For example, in your instance with the cave spiders, spiders are typically always found surrounded by spider webs that only they can walk on, so fill rooms full of the spiders with webs that the players have to roll saves or skill checks to navigate through (as if affected by a web spell).

Because the webs are everywhere in the room, assess a penalty or even deny the players their Dexterity bonuses to AC, because dodging an attack when surrounded by webs would likely get them stuck in.. webs. When you describe the webs describe them as "Arm-wide fibers too thick to cut through with a weapon, that would hold fast a sword if it touched the stringy silk."

Upgrading monster statistics

If you have a set of monsters that you roll on an encounter table and it seems like they are unable to hit the PCs due to optimization or inflated armor classes, buff the monsters up a few hit dice.

For each new HD you decide to add, roll another 1-3 HP dice per monster, and increase their base attack bonus for each hit dice depending on their monster type and its BAB progression. (This is normally found in the back of the Monster Manuals under creature types.)

Roll twice

Have an encounter in an area include more than one roll of the encounter table for that CR if the monster seem too weak. Those spiders may look a little more dangerous when surrounded by webs and accompanied by a Drider. I am not saying that a Drider would be on the same location of the table as a bunch of cave spiders, but it wouldn't be uncommon to find them together.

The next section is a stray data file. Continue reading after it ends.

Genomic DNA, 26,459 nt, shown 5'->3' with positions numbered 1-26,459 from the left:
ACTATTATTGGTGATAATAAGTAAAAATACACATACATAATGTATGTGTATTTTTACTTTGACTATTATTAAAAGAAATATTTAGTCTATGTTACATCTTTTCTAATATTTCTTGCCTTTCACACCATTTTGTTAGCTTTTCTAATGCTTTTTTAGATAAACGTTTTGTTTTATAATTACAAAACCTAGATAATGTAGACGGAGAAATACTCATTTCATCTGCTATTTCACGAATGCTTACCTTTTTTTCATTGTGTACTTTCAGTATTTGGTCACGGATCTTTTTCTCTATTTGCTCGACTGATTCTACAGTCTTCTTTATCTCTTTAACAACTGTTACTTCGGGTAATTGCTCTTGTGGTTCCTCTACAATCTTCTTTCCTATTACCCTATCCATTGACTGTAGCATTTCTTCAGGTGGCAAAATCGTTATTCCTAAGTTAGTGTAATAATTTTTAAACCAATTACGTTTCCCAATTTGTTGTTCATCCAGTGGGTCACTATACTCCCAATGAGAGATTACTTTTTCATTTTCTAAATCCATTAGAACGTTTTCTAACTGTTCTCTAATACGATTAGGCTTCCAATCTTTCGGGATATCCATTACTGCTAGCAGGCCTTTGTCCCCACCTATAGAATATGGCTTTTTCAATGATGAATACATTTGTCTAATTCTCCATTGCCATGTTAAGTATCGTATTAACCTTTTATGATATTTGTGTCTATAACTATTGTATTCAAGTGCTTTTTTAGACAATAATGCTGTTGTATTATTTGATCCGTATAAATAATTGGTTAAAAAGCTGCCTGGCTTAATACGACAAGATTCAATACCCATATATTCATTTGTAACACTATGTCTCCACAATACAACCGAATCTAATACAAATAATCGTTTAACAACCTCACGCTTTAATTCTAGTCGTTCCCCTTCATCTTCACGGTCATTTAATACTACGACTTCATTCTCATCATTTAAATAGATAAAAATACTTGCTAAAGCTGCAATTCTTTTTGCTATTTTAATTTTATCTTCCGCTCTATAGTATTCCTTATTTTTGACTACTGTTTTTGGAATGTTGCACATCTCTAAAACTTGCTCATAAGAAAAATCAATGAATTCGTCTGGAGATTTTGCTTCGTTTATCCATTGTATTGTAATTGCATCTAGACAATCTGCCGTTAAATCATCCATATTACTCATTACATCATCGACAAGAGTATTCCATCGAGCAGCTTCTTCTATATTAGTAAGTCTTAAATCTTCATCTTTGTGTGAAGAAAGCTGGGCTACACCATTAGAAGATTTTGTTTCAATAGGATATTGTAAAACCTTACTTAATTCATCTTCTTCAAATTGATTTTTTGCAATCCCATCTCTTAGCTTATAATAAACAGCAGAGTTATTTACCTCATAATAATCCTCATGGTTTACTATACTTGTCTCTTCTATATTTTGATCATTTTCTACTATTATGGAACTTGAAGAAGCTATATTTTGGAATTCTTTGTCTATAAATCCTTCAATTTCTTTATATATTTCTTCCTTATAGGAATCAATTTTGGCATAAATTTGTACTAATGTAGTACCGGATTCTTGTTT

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+2 for 'environmental factors' (that improves realism as well as being a good solution), but -1 for the last two paragraphs, which OP specifically says he doesn't want. Still a +1. –  TimLymington Jul 26 at 11:44

If you want a simple, RaW way to up to to hit, saves and AC of randomly generated monsters, have you considered spells?

Those spiders might be there randomly, or they could have been sent by a Drow raiding party. who cast Mage Armour and Bull's Strength on them before sending them off to do their master's bidding.

Might start to seem unbelievable if you do it too often on too many different monsters, but should see you through a few sessions if the random creature generator only sometimes returns hordes of low level monsters.